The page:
User: Password:
|
|
Subscribe / Log in / New account

memory mirroring?

memory mirroring?

Posted Mar 17, 2012 1:43 UTC (Sat) by martinfick (subscriber, #4455)
Parent article: Toward better NUMA scheduling

I wonder if it wouldn't make sense for the kernel to mirror certain pages across the memory of multiple nodes? In particular I am thinking of FS caches for files opened for read only. This way commonly used shared libraries, or output files during compiles could end up getting mirrored in memory across all the nodes making the read only accesses much faster.


(Log in to post comments)

memory mirroring?

Posted Mar 17, 2012 2:03 UTC (Sat) by dlang (subscriber, #313) [Link]

under some conditions yes, under others, no :-)

which makes your system faster, having these RO pages be accessed a little faster, or having more data cached in ram so you do less disk I/O?

if your working set will fit in ram with the duplication, then it's a pretty clear (but still smallish) win, if the duplication forces pages of your working set out of ram, then it's a clear loss.

I think you may be mistaking how much of a win this is. There is an improvement in the speed of accessing memory, and even if we say that it's a 2x improvement, it still may not make much practical difference.

remember that accessing memory is already orders of magnitude slower than accessing the data in the CPU cache, so if the memory is a little slower it frequently has less of an effect than you would expect.

memory mirroring?

Posted Mar 17, 2012 8:40 UTC (Sat) by khim (subscriber, #9252) [Link]

I think you may be mistaking how much of a win this is. There is an improvement in the speed of accessing memory, and even if we say that it's a 2x improvement, it still may not make much practical difference.

Note that 2x improvement limit is recent improvement (when you have 8-16 cores in a single CPU you can build quite capable NUMA system with very few CPUs). It's not uncommon for older NUMA systems to have 10x or even 100x difference between access to local memory and remote memory. Not sure if anyone still builds such systems (SGI used to, but it's dead now).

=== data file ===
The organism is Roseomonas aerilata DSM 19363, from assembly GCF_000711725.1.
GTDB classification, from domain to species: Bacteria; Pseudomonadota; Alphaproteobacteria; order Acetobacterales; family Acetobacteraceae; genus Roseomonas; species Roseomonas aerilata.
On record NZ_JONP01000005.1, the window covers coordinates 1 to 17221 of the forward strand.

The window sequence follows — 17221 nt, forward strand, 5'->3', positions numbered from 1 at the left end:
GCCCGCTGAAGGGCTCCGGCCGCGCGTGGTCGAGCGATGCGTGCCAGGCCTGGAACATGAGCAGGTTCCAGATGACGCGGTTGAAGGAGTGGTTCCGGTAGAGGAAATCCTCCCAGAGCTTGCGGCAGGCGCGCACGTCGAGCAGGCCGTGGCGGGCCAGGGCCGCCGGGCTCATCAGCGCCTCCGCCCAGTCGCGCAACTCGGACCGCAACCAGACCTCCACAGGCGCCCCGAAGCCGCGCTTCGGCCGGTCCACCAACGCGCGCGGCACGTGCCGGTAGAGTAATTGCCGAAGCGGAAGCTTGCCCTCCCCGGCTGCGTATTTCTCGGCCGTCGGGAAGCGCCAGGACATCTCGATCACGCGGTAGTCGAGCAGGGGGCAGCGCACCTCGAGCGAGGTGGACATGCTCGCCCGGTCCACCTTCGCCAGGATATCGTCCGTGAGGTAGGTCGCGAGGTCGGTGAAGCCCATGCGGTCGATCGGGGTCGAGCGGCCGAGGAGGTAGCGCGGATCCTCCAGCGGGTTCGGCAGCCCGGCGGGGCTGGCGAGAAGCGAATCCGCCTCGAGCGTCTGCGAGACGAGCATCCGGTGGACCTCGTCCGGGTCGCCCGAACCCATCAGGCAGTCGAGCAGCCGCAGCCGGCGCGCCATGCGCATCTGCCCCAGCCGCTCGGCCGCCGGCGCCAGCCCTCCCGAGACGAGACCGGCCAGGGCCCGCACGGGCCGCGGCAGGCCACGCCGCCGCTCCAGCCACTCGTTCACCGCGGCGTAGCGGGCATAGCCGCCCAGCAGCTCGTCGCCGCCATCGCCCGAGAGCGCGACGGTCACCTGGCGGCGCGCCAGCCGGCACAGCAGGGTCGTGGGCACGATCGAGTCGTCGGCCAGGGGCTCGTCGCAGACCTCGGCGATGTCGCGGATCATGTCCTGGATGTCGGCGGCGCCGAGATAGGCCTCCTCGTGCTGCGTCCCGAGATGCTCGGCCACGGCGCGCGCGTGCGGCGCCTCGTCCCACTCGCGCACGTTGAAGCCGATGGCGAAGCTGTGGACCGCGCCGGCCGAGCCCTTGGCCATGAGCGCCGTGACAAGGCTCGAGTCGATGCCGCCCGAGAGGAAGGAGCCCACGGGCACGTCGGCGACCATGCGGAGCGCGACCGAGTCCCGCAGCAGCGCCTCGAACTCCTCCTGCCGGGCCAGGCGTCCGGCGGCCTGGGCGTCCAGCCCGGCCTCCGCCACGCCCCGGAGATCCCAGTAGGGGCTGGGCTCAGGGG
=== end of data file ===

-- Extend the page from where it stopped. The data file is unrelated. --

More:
memory mirroring?

Posted Mar 17, 2012 12:24 UTC (Sat) by dlang (subscriber, #313) [Link]

True, current NUMA machines are almost all in the category of multi-socket AMD64 systems, which have fast enough interconnects that it's usable if you ignore NUMA ad just treat is as a SMP machine.

Historic NUMA machines had MUCH slower interconnects, the best comparison in moderns systems would be if you were connecting your CPU nodes together with high speed networks.

There are still some people building such machines (I think the current Cray systems are this category), but when you get to interconnects that are that expensive, you are frequently better segmenting the system and running it as if it was a cluster of systems, or (the more common case), just build a cluster of commodity systems instead of the monster NUMA system in the first place.

I think that if AMD hadn't introduced NUMA to the commodity desktop/server with the Opteron, NUMA would be something that's so rare that the overhead and complexity of it's logic wouldn't be acceptable in the kernel.

There are some applications that really are hard to split into a multi-machine cluster, and for those NUMA (including RDMA setups that tie multiple commodity machine together) are the right tool for the task, but they are pretty rare, it's almost always worth re-architecting the application to avoid this requirement.

memory mirroring?

Posted Mar 17, 2012 23:07 UTC (Sat) by davecb (subscriber, #1574) [Link]

Quite large systems have large penalties for using distant nodes than small ones: bus backplane latency is not your friend (;-)) Smaller systems with bus lengths in the millimeters don't pay so great a penalty.

For one modern architecture there is a big hit after 32 sockets even when using a backplane derived from Cray's lowest-latency design. The speed of light needs improvement!

Ancient mainframes used a radial design to avoid having to be NUMA, at the expense of having an exceedingly complicated, multi-ported "system controller" where we'd put a bus.

--dave

memory mirroring?

Posted Mar 18, 2012 0:56 UTC (Sun) by dlang (subscriber, #313) [Link]

> For one modern architecture there is a big hit after 32 sockets